In this paper, we propose a general approach to look at the evolution of both atemporal and temporal indicators. Looking at the evolution of atemporal indicators can be done by representing the evolution of the network as a sequence of static graphs, each of which represents the aggregated interactions over a given timewindow. Atemporal indicators can then be normally measured on these graphs and their evolution studied over time. The case of temporal indicators is more complex because the corresponding evaluation cannot be done on static graphs. The proposed solution is therefore to look at the evolution of temporal indicators through a sequence of shorter timevarying graphs, which are temporal subgraphs of the original timevarying graph, covering successive timewindows. We discuss several examples of indicators, both temporal and atemporal, some of which are new. The evolution of some atemporal indicators is accompanied with recent experimental results from [33], based on online data on scientific networking consisting of dated coauthoring and citation records. We first present the timevarying graph (TVG) formalism from [10], which we use to express all temporal concepts and evolution properties in a concise and elegant way. We then discuss the two suggested approaches to study the evolution of atemporal and temporal indicators, respectively.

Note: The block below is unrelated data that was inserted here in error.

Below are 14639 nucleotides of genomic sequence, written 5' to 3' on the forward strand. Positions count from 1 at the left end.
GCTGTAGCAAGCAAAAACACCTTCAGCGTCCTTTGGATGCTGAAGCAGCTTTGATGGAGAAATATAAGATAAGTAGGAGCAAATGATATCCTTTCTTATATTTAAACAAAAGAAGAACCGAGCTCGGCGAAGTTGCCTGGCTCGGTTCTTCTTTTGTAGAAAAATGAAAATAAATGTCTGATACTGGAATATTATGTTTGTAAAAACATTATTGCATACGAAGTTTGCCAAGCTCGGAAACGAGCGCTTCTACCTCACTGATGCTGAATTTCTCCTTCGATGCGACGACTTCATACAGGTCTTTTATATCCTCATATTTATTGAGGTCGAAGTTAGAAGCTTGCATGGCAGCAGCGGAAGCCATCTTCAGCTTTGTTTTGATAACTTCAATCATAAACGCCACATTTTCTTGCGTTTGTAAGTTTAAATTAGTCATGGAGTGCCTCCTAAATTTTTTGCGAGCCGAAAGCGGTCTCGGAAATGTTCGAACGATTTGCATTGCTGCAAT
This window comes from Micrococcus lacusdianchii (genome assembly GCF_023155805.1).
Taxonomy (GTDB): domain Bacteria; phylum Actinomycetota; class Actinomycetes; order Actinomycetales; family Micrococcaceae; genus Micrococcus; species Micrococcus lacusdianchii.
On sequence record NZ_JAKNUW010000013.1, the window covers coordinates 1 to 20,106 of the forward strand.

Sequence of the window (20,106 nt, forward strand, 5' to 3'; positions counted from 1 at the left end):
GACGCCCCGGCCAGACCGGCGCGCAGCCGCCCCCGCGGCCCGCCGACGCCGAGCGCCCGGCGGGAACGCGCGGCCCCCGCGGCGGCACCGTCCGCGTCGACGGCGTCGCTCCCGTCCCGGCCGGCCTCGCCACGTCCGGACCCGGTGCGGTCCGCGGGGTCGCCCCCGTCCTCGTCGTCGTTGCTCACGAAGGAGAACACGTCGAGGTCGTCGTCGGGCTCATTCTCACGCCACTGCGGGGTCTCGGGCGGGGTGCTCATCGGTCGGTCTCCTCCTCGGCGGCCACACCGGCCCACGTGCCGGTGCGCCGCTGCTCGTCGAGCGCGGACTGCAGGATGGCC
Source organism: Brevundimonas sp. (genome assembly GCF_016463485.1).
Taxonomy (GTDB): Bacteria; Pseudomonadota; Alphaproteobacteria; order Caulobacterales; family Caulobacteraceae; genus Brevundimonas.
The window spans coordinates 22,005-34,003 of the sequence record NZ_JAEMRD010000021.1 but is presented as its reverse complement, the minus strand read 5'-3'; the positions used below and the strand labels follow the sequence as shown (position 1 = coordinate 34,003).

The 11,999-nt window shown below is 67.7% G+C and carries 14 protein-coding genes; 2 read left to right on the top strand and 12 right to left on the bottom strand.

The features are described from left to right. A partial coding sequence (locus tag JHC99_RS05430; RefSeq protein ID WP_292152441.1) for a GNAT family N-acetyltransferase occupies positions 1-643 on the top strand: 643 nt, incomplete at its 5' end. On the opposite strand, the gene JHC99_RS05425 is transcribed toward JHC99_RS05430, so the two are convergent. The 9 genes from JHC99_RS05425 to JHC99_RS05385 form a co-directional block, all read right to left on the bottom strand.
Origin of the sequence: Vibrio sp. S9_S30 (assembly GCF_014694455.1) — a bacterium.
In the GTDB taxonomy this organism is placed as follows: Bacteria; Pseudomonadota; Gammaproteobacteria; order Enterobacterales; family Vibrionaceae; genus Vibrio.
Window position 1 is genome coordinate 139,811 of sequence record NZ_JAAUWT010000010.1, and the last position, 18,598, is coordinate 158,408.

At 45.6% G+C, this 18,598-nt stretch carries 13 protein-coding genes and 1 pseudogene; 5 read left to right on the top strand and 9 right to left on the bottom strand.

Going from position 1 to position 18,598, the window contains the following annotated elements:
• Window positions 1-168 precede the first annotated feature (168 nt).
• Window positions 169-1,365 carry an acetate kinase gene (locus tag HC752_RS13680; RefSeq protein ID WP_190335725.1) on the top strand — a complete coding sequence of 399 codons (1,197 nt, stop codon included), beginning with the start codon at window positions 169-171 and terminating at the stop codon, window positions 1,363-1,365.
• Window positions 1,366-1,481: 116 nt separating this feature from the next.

2 Dynamic Networks as TimeVarying Graphs
This section presents the timevarying graph formalism (TVG) recently introduced in [10]. This formalism is semantically equivalent to other graph formalisms, like that of evolving graphs [16], but suggests in comparison an interactioncentric point of view. This point of view was also present in the timelabelling function of [24], but only for punctual contacts and latencies. The TVG formalism allows us a concise and elegant formulation of temporal concepts and properties.